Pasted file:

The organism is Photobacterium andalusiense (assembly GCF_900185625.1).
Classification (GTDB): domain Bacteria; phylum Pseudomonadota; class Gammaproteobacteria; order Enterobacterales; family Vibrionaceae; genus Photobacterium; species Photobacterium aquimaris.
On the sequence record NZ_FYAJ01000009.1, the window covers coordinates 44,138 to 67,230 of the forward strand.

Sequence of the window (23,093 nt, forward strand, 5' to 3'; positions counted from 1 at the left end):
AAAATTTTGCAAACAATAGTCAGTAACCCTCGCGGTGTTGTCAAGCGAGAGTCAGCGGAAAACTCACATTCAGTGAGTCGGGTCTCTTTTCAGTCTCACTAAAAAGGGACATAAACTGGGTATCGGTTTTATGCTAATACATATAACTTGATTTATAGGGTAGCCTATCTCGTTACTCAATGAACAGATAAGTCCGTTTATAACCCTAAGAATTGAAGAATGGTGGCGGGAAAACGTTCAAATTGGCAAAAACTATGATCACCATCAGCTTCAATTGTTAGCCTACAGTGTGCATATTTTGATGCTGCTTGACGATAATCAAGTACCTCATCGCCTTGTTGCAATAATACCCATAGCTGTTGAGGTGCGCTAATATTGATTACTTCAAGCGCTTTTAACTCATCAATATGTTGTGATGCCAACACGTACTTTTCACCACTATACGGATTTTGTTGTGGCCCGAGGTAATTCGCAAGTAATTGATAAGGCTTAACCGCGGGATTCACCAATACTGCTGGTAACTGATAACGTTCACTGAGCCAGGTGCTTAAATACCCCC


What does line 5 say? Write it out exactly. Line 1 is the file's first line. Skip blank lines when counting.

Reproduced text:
AAAATTTTGCAAACAATAGTCAGTAACCCTCGCGGTGTTGTCAAGCGAGAGTCAGCGGAAAACTCACATTCAGTGAGTCGGGTCTCTTTTCAGTCTCACTAAAAAGGGACATAAACTGGGTATCGGTTTTATGCTAATACATATAACTTGATTTATAGGGTAGCCTATCTCGTTACTCAATGAACAGATAAGTCCGTTTATAACCCTAAGAATTGAAGAATGGTGGCGGGAAAACGTTCAAATTGGCAAAAACTATGATCACCATCAGCTTCAATTGTTAGCCTACAGTGTGCATATTTTGATGCTGCTTGACGATAATCAAGTACCTCATCGCCTTGTTGCAATAATACCCATAGCTGTTGAGGTGCGCTAATATTGATTACTTCAAGCGCTTTTAACTCATCAATATGTTGTGATGCCAACACGTACTTTTCACCACTATACGGATTTTGTTGTGGCCCGAGGTAATTCGCAAGTAATTGATAAGGCTTAACCGCGGGATTCACCAATACTGCTGGTAACTGATAACGTTCACTGAGCCAGGTGCTTAAATACCCCC